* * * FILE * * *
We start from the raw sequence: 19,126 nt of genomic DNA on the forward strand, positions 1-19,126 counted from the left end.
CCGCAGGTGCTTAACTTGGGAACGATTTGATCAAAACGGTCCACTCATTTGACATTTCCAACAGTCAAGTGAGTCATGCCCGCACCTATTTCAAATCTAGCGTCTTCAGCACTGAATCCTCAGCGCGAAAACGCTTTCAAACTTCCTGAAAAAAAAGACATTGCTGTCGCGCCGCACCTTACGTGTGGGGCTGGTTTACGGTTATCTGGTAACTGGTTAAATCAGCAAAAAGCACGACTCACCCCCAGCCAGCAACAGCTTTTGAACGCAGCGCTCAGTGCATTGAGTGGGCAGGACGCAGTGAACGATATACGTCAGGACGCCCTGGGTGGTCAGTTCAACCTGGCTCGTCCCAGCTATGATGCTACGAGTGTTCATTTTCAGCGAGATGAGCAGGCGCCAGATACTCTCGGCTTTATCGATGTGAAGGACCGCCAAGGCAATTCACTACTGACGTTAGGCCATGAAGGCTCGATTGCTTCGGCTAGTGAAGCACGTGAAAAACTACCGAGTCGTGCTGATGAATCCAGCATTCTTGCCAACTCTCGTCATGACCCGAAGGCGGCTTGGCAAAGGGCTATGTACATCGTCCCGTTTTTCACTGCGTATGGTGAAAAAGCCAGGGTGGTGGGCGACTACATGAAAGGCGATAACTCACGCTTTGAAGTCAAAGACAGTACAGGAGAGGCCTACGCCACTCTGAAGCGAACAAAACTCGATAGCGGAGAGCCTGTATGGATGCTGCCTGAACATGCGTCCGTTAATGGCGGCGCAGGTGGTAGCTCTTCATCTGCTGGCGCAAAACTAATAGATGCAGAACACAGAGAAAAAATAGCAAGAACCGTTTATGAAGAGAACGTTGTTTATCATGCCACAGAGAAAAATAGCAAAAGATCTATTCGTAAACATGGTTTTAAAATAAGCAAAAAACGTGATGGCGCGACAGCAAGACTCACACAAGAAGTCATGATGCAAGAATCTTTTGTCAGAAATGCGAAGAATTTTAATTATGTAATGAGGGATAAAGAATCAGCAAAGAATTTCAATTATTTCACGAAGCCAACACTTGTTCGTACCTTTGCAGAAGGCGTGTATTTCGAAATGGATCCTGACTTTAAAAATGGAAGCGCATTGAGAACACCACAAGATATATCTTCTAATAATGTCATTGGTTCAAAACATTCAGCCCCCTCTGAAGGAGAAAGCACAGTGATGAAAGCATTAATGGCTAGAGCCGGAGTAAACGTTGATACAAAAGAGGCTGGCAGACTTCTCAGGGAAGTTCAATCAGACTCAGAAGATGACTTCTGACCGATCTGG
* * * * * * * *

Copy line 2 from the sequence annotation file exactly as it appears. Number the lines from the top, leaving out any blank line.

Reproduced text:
CCGCAGGTGCTTAACTTGGGAACGATTTGATCAAAACGGTCCACTCATTTGACATTTCCAACAGTCAAGTGAGTCATGCCCGCACCTATTTCAAATCTAGCGTCTTCAGCACTGAATCCTCAGCGCGAAAACGCTTTCAAACTTCCTGAAAAAAAAGACATTGCTGTCGCGCCGCACCTTACGTGTGGGGCTGGTTTACGGTTATCTGGTAACTGGTTAAATCAGCAAAAAGCACGACTCACCCCCAGCCAGCAACAGCTTTTGAACGCAGCGCTCAGTGCATTGAGTGGGCAGGACGCAGTGAACGATATACGTCAGGACGCCCTGGGTGGTCAGTTCAACCTGGCTCGTCCCAGCTATGATGCTACGAGTGTTCATTTTCAGCGAGATGAGCAGGCGCCAGATACTCTCGGCTTTATCGATGTGAAGGACCGCCAAGGCAATTCACTACTGACGTTAGGCCATGAAGGCTCGATTGCTTCGGCTAGTGAAGCACGTGAAAAACTACCGAGTCGTGCTGATGAATCCAGCATTCTTGCCAACTCTCGTCATGACCCGAAGGCGGCTTGGCAAAGGGCTATGTACATCGTCCCGTTTTTCACTGCGTATGGTGAAAAAGCCAGGGTGGTGGGCGACTACATGAAAGGCGATAACTCACGCTTTGAAGTCAAAGACAGTACAGGAGAGGCCTACGCCACTCTGAAGCGAACAAAACTCGATAGCGGAGAGCCTGTATGGATGCTGCCTGAACATGCGTCCGTTAATGGCGGCGCAGGTGGTAGCTCTTCATCTGCTGGCGCAAAACTAATAGATGCAGAACACAGAGAAAAAATAGCAAGAACCGTTTATGAAGAGAACGTTGTTTATCATGCCACAGAGAAAAATAGCAAAAGATCTATTCGTAAACATGGTTTTAAAATAAGCAAAAAACGTGATGGCGCGACAGCAAGACTCACACAAGAAGTCATGATGCAAGAATCTTTTGTCAGAAATGCGAAGAATTTTAATTATGTAATGAGGGATAAAGAATCAGCAAAGAATTTCAATTATTTCACGAAGCCAACACTTGTTCGTACCTTTGCAGAAGGCGTGTATTTCGAAATGGATCCTGACTTTAAAAATGGAAGCGCATTGAGAACACCACAAGATATATCTTCTAATAATGTCATTGGTTCAAAACATTCAGCCCCCTCTGAAGGAGAAAGCACAGTGATGAAAGCATTAATGGCTAGAGCCGGAGTAAACGTTGATACAAAAGAGGCTGGCAGACTTCTCAGGGAAGTTCAATCAGACTCAGAAGATGACTTCTGACCGATCTGG